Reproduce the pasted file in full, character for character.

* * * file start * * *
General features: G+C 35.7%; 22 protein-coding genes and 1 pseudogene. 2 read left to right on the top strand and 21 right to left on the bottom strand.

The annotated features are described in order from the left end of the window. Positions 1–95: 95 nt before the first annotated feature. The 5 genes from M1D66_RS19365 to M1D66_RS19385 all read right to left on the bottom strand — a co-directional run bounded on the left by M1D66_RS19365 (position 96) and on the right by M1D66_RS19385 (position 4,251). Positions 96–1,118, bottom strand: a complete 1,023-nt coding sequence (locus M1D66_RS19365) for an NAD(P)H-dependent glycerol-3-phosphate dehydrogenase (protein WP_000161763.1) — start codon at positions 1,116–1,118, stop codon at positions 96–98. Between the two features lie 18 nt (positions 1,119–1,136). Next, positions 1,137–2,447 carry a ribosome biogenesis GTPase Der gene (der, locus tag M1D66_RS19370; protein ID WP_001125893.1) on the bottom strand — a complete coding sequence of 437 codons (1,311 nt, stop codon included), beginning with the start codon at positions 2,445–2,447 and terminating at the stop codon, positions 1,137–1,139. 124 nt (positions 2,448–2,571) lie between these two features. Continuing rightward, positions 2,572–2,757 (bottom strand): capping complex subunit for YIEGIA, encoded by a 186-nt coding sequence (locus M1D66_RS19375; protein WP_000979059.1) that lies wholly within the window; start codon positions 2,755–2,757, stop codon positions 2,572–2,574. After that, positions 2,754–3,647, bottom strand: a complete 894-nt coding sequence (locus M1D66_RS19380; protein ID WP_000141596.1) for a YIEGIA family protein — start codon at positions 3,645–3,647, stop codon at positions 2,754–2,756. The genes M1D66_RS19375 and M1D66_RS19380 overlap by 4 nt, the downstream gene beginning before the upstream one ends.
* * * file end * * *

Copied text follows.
General features: G+C 35.7%; 22 protein-coding genes and 1 pseudogene. 2 read left to right on the top strand and 21 right to left on the bottom strand.

The annotated features are described in order from the left end of the window. Positions 1–95: 95 nt before the first annotated feature. The 5 genes from M1D66_RS19365 to M1D66_RS19385 all read right to left on the bottom strand — a co-directional run bounded on the left by M1D66_RS19365 (position 96) and on the right by M1D66_RS19385 (position 4,251). Positions 96–1,118, bottom strand: a complete 1,023-nt coding sequence (locus M1D66_RS19365) for an NAD(P)H-dependent glycerol-3-phosphate dehydrogenase (protein WP_000161763.1) — start codon at positions 1,116–1,118, stop codon at positions 96–98. Between the two features lie 18 nt (positions 1,119–1,136). Next, positions 1,137–2,447 carry a ribosome biogenesis GTPase Der gene (der, locus tag M1D66_RS19370; protein ID WP_001125893.1) on the bottom strand — a complete coding sequence of 437 codons (1,311 nt, stop codon included), beginning with the start codon at positions 2,445–2,447 and terminating at the stop codon, positions 1,137–1,139. 124 nt (positions 2,448–2,571) lie between these two features. Continuing rightward, positions 2,572–2,757 (bottom strand): capping complex subunit for YIEGIA, encoded by a 186-nt coding sequence (locus M1D66_RS19375; protein WP_000979059.1) that lies wholly within the window; start codon positions 2,755–2,757, stop codon positions 2,572–2,574. After that, positions 2,754–3,647, bottom strand: a complete 894-nt coding sequence (locus M1D66_RS19380; protein ID WP_000141596.1) for a YIEGIA family protein — start codon at positions 3,645–3,647, stop codon at positions 2,754–2,756. The genes M1D66_RS19375 and M1D66_RS19380 overlap by 4 nt, the downstream gene beginning before the upstream one ends.